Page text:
All students who attend public school in Johnson County bring tax dollars with them, but that amount can vary by up to $1,500 depending on where they are enrolled.

Center Grove schools will be paid about $5,000 for each of its roughly 7,200 first- through 12th-graders in 2015. Edinburgh schools will receive nearly $6,500 for each of its 900 students in Grades 1-12, according to data from the Indiana Department of Education.

Edinburgh receives the most money per student in Johnson County, while Center Grove receives the smallest amount. Clark-Pleasant, Franklin, Greenwood and Nineveh-Hensley-Jackson schools receive between $5,300 and $5,700 per student from the state, according to the department of education.

A portion of those amounts can go to private schools if families qualify for and participate in the state’s school voucher program. Last school year, nearly 300 local students participated in the program, which enables lower-income families to send their children to private school.

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The difference in the amount school districts receive is due to the complicated state funding formula, which is based on the household income of students’ families. School districts with a large number of students from low-income families get more state money. That’s because studies have shown students from low-income families sometimes need extra help mastering lessons in core subjects.

Center Grove administrators and officials from other school districts throughout Indiana want state lawmakers to consider changing the funding formula, so that the money a school district receives is related to the amount residents pay in state income taxes. Making that happen without taking money away from school districts that need extra funding from the state for low-income students will mean increasing education spending in Indiana during next year’s budget session, school officials said.

“They’re going to have to reach back and find something to help us out a little bit,” Edinburgh Superintendent William Glentzer said. “We’ve cut about all we can cut.”

About 67 percent of Edinburgh’s students come from low-income families, which is the highest rate in the county. Glentzer said the additional state dollars the school district receives are essential in ensuring the school can help all students master lessons in English, math and other core subjects.

“It costs more, in some cases, to educate the populous,” Glentzer said.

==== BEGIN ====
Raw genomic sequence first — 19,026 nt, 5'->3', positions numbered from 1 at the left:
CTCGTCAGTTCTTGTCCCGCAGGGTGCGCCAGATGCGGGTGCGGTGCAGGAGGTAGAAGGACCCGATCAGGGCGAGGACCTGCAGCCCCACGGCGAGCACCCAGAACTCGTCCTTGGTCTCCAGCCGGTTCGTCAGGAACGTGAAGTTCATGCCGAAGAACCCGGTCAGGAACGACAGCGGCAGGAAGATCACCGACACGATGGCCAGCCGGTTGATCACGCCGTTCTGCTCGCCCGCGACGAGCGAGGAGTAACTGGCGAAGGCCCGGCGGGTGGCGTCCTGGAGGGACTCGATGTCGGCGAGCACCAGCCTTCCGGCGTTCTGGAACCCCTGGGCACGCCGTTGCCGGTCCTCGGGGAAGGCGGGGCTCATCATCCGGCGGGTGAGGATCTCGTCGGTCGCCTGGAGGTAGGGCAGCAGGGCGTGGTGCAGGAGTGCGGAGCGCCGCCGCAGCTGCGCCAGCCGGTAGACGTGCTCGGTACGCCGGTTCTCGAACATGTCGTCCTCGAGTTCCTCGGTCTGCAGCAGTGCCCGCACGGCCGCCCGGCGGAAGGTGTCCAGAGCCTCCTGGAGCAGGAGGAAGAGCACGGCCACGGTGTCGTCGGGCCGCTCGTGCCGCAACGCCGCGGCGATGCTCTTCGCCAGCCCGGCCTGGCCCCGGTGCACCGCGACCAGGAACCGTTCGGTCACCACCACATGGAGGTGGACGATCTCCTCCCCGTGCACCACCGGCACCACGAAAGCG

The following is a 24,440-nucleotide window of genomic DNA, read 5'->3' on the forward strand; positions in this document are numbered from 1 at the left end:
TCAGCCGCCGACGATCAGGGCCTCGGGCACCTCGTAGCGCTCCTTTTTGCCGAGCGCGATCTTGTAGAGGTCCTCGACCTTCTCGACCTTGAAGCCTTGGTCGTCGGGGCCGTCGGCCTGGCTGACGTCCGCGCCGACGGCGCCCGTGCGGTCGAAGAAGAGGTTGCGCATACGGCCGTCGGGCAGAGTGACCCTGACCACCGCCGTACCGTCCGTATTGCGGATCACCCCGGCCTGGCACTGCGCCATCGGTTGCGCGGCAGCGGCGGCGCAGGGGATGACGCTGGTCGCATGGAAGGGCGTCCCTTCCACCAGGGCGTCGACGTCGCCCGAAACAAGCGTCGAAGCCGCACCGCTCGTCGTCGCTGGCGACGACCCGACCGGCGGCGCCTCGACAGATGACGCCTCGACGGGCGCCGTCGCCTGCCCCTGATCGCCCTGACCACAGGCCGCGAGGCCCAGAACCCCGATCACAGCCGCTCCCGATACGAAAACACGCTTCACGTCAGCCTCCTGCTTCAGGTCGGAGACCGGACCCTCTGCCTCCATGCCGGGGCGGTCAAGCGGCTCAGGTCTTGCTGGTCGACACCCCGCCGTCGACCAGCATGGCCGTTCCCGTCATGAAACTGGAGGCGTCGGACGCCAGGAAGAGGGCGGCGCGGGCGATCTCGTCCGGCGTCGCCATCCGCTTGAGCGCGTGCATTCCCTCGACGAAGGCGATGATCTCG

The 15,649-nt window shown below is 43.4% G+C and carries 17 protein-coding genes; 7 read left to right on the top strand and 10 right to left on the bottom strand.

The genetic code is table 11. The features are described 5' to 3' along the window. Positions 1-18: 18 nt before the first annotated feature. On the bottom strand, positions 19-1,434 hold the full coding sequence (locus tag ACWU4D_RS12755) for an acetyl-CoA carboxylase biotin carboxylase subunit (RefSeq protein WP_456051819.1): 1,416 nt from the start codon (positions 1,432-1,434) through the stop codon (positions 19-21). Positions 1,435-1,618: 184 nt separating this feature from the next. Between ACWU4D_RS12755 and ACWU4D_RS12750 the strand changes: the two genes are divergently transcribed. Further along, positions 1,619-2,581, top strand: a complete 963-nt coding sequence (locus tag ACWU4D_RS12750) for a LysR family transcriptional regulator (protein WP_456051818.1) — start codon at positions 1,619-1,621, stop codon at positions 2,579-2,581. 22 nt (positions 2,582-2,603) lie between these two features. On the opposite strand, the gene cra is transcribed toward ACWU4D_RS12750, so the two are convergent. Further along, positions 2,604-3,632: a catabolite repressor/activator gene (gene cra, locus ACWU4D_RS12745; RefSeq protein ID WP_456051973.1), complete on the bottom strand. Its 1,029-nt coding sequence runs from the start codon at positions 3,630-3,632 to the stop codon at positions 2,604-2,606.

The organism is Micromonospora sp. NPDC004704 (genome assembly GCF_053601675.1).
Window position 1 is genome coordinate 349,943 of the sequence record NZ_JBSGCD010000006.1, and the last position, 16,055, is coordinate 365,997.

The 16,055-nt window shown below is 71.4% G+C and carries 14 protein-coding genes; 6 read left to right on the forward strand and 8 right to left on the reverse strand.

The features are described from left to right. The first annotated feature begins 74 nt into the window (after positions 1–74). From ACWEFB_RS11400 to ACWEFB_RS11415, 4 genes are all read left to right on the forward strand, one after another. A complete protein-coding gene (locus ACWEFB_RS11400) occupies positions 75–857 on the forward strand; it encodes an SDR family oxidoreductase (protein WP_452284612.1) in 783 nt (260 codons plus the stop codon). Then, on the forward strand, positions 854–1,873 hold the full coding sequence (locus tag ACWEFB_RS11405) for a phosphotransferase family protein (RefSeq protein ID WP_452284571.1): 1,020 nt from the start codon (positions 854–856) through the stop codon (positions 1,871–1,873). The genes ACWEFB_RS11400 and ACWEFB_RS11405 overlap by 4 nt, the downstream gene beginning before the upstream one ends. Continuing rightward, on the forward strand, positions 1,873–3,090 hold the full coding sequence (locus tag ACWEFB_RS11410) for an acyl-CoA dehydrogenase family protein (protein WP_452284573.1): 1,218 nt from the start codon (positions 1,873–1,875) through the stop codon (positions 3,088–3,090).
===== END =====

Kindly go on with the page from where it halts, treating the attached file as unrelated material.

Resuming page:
By comparison, about 18 percent of Center Grove’s students are from low-income homes, and school district officials don’t want the state to take money from Edinburgh or any other school districts that need additional funding to educate students. But $5,000 per student isn’t enough, officials said.

Center Grove expects to receive $430,000 less than what’s needed to pay for the salaries and benefits of its teachers in 2015, which is primarily what state dollars pay for. The school district can make up that amount with savings, which was at about $2.1 million at the end of 2013. But more money from the state would enable the school district to hire more teachers and decrease class sizes, chief financial officer Paul Gabriel said.

“Are we in trouble today? No,” Gabriel said. “But we really, really have to stretch the dollars we get in order to accomplish the things we want to accomplish.”

Schools receive more money from the state if more students attend their schools, but even if the number of students attending a school rises, the extra money won’t always cover the necessary expenses, Gabriel said.

This year, about 40 more students enrolled at Center Grove, and the school district decided to hire six teachers to ease class sizes in some buildings, which were at or exceeding 30 students per class. The average total for the salary and benefits of a teacher is about $68,000, which equals about $408,000 for six new teachers, Gabriel said. The total additional funding Center Grove will receive from its 40 new students is about $200,000.

“If you do the math, that doesn’t work out at all,” Gabriel said.

Glentzer said he understands Center Grove’s frustration with the way the state funds schools, though he added it’s important to remember Center Grove and other Johnson County school districts including Clark-Pleasant, Franklin and Nineveh-Hensley-Jackson have education foundations that raise funds for them throughout the year. Earlier this year, Center Grove’s education foundation contributed $60,000 so the school district could open classrooms during fall break for students who needed to catch up or who wanted to work ahead.

“We don’t have a lot of big donors,” Glentzer said. “We don’t have a major foundation.”